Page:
I was finishing my mission in the same city where I had begun. We had enjoyed great success with the local university students attending our weekly English classes, and the parents of one student, who was now in another city completing her education, had invited us to teach them a discussion and have dinner at their home, as they had not met me on my original tour through their city the year before. I told my new comp that he was in for the dinner of his life, and off we went.

    The discussion went well — they had actually read quite a bit in the Book of Mormon — and that was probably the last chance my new companion had to get a word in edgewise. Which made his closing prayer all the more remarkable.

    I’m an anglophone Canadian, but my mother had sent me to a French immersion elementary school; although when I arrived in France it had been 12 years since I’d spoken the language daily, the fact of having learned it beginning at age five soon bore its fruit. Within six months my French was among the best in the mission, and by the year mark I was getting asked what region of the country I was from. I had now been out nearly two years. Our hosts were retired French professors. Over dinner, we spoke freely and fluently about many things. Although we mostly kept to family and Church topics, my poor companion quickly lost the thread of the conversation and was never really able to pick it up again. French dinners last at least two hours; that’s a long time for an insecure young man to feel like the odd one out.

    But he did hear, at the very beginning, these two good people express concern for their outgoing, vivacious daughter who had so enjoyed her first two years in the local community college and now felt lost in a sea of strangers as she finished her last two years in a large university in the big city. She was homesick, and verging on depression, and it was so unlike her that her parents were unsure how to proceed.

    Two hours later, this superb young missionary gave the closing prayer, and though the rest of us had forgotten how our dinner-table conversation had started, my companion prayed, in his halting, broken MTC French, for their daughter. For her schoolwork. For her sense of self-worth. For her feelings of depression and homesickness. It was all he had been able to capture of our conversation, and all of a sudden the rest of us realized how profound it was that he would remember and pray for this.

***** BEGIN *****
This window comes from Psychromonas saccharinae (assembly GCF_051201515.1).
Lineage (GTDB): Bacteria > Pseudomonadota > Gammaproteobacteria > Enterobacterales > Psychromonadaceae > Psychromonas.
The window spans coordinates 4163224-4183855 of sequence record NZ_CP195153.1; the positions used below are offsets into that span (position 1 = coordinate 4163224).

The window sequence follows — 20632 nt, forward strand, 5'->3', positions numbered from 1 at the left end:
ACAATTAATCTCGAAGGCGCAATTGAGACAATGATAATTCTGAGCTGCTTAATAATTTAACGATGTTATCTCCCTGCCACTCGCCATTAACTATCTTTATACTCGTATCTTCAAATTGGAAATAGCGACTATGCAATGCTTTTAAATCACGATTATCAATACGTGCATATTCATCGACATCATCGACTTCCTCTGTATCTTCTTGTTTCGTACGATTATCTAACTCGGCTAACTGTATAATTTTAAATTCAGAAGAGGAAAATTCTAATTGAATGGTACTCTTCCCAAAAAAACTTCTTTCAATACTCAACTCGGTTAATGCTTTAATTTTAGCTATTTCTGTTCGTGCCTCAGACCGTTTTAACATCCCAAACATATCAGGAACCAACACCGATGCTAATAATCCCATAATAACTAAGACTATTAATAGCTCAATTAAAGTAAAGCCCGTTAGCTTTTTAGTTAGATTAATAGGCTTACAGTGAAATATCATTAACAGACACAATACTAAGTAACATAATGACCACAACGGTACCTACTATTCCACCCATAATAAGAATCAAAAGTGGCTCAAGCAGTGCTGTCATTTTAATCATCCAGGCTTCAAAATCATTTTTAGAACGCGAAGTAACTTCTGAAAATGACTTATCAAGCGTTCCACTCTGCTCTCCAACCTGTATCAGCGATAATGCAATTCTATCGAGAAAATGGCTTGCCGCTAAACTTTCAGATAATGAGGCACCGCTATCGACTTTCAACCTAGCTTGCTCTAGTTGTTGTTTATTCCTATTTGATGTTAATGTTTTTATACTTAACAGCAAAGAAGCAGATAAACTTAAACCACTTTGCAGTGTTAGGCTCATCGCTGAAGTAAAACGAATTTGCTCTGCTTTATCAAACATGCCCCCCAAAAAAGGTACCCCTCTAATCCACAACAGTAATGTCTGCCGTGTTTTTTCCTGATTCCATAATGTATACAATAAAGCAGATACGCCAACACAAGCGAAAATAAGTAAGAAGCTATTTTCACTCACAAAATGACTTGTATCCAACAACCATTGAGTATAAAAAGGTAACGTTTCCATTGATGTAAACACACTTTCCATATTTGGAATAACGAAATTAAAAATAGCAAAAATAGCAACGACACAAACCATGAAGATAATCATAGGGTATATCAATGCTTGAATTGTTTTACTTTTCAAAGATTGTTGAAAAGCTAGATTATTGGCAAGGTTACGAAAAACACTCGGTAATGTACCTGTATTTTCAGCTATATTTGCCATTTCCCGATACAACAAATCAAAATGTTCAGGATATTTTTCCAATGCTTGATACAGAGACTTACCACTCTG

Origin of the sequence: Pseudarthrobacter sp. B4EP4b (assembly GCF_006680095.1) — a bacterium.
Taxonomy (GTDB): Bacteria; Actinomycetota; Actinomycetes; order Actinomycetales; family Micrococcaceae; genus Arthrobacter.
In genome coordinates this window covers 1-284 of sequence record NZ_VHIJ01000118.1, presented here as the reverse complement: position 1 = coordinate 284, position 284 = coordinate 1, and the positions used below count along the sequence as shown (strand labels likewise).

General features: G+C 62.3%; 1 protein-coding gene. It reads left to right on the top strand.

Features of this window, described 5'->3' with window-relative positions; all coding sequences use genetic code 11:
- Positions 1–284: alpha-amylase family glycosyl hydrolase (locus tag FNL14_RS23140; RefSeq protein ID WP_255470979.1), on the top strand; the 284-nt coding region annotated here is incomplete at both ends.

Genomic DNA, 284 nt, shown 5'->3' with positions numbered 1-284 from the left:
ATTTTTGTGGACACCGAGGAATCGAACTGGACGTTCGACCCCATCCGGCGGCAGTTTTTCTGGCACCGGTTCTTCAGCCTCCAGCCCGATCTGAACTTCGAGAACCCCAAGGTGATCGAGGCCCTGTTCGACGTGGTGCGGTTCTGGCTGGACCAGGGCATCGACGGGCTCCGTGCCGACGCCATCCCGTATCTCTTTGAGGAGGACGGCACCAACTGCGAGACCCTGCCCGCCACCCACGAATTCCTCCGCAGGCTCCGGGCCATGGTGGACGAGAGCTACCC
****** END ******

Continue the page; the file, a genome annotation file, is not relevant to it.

The whole time he prayed, the Spirit prodded me to remember all the advantages I’d had, serving a mission in France. I was 23 when I’d left, and was 25 when this happened; I had lived on my own for several years before serving a mission. I was a convert from Catholicism. I’d gone to a French immersion school. So I understood the local religion, the language, and how to survive on my own. And here was this young boy, without any of my advantages, doing the work anyway. At that moment it was overwhelming.

    When he finished, the rest of us were teary-eyed and I said: “If the gospel motivates this young man to come halfway around the world and pray for your daughter, it’s because it is true.” The father, wiping his eyes, said simply: “If we have learned anything about Mormons from your visits, it is that you are ‘une religion saine.'” Anyone familiar with French attitudes towards “les sectes” will understand how significant that statement was.

    I’ve never forgotten that visit, though I have forgotten the Elder’s name.

  37. Like others here we burned the tie at 6 months, the white shirt at 12, slacks at 18, and a full worn out suit on the 24 month click day. – Only two weeks into my service I witnessed a zone burning with about half of my zone (14 or so elders) burning something (mostly slacks) in a ritualistic way behind a stake center in Federal Way, WA. The flames were followed by foolish chanting and dancing in a circle. – Undoubtedly anyone who witnessed this, member, former missionary, or Gentile Joe, would have found this completely wacko behavior…So I’m glad that most missions now days publically speak of a “no burn” policy which may keep the Church from looking like crazies in the woods at night…